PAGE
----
Polymer foams serve an important role in the assessment and certification of stab resistant body armor for both US and UK standards. A composite of neoprene and polyethylene foam is used behind the armor during testing. The foam mimics stab dynamics by shaping the force-displacement curve at impact. In addition, polyethylene foam is used as a damping material in the drop mass. The foam properties, thickness, density, hardness, are specified by the stab standards. However, foam suppliers have changed since the original selection of the foam composite materials and this has posed supply challenges for certification laboratories. It has been difficult to obtain foam that meets both the density and thickness criteria specified in the standard; therefore testing laboratories must rely on a resilience test to qualify new foam materials. The resilience test may not have sufficient resolution to determine the effect of structural differences on impact response. In this research, the deformation behavior of four different individual foam layers and two stab packs was measured by uniaxial compression. Foam energy absorption was quantified using efficiency and ideality parameters that were calculated from stress-strain curves at low strain rates. These parameters highlighted differences between foams as a function of physical properties and compressive stress. Efficiency curves were related to the three levels of impact energy specified in the stab standards. Efficiency and ideality highlighted the serial deformation behavior of stab packs subjected to uniaxial compression. This energy absorption methodology has the potential to improve current foam certification methods to provide standard foam materials for armor certification.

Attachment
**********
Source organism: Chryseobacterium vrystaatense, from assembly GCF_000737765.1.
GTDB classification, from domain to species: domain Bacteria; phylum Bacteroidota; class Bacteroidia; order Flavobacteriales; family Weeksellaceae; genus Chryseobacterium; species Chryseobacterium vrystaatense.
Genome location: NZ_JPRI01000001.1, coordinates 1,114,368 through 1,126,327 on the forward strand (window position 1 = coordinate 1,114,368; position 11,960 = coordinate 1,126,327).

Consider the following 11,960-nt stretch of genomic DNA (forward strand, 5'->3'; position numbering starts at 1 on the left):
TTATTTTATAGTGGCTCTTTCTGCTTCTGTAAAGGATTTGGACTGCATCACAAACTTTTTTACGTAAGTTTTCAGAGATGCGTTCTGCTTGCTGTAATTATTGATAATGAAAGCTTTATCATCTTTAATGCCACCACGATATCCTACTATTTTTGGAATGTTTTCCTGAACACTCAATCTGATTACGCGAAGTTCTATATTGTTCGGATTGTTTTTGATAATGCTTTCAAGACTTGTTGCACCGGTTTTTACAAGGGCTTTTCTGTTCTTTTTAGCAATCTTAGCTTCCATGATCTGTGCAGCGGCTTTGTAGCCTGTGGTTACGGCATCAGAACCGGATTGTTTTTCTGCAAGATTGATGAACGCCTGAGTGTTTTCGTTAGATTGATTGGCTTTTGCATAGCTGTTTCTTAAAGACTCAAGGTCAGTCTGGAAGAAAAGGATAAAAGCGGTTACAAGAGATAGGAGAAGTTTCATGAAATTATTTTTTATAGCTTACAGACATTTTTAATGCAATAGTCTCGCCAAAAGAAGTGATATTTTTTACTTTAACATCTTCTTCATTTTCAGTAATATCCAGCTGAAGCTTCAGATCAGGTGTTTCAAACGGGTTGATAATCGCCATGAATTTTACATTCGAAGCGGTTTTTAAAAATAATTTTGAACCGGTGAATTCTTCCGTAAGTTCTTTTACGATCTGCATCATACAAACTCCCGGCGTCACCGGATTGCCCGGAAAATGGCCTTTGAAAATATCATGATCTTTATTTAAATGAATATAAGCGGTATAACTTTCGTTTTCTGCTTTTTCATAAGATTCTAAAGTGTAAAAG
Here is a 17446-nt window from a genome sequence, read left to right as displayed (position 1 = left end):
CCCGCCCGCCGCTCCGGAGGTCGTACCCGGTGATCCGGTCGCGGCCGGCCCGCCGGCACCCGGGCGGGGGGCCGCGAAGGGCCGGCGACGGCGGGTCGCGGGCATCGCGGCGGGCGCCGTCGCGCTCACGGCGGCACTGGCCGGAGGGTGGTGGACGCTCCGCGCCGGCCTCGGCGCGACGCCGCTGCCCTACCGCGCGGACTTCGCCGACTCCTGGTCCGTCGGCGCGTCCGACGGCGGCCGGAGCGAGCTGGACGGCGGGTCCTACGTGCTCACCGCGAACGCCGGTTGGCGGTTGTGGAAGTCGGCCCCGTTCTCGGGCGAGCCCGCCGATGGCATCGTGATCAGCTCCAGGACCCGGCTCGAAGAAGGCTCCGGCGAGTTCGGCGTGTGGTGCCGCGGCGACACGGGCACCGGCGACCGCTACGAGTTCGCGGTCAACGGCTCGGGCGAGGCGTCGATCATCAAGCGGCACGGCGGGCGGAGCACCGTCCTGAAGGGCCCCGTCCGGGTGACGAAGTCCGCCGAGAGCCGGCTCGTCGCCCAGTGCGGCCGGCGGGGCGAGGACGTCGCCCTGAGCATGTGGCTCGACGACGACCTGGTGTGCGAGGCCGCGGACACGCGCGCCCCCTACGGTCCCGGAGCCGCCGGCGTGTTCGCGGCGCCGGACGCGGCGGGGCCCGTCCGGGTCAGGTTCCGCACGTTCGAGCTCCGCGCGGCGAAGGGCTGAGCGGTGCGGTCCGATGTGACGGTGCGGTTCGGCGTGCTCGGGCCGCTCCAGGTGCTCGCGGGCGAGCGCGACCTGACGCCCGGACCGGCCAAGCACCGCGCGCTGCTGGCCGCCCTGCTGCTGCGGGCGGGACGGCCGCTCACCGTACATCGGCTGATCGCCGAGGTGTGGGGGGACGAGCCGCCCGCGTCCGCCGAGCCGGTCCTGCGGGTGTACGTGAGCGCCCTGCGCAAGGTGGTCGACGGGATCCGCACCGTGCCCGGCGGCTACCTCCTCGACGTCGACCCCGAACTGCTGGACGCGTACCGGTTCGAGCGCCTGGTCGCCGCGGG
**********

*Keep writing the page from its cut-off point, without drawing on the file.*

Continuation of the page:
Proceedings Title: PASS 2010 Proceedings
Conference Dates: September 13-17, 2010
Conference Location: Quebec City, -1
Conference Title: Personal Armour Systems Symposium
Pub Type: Conferences
foam, energy absorption, stab testing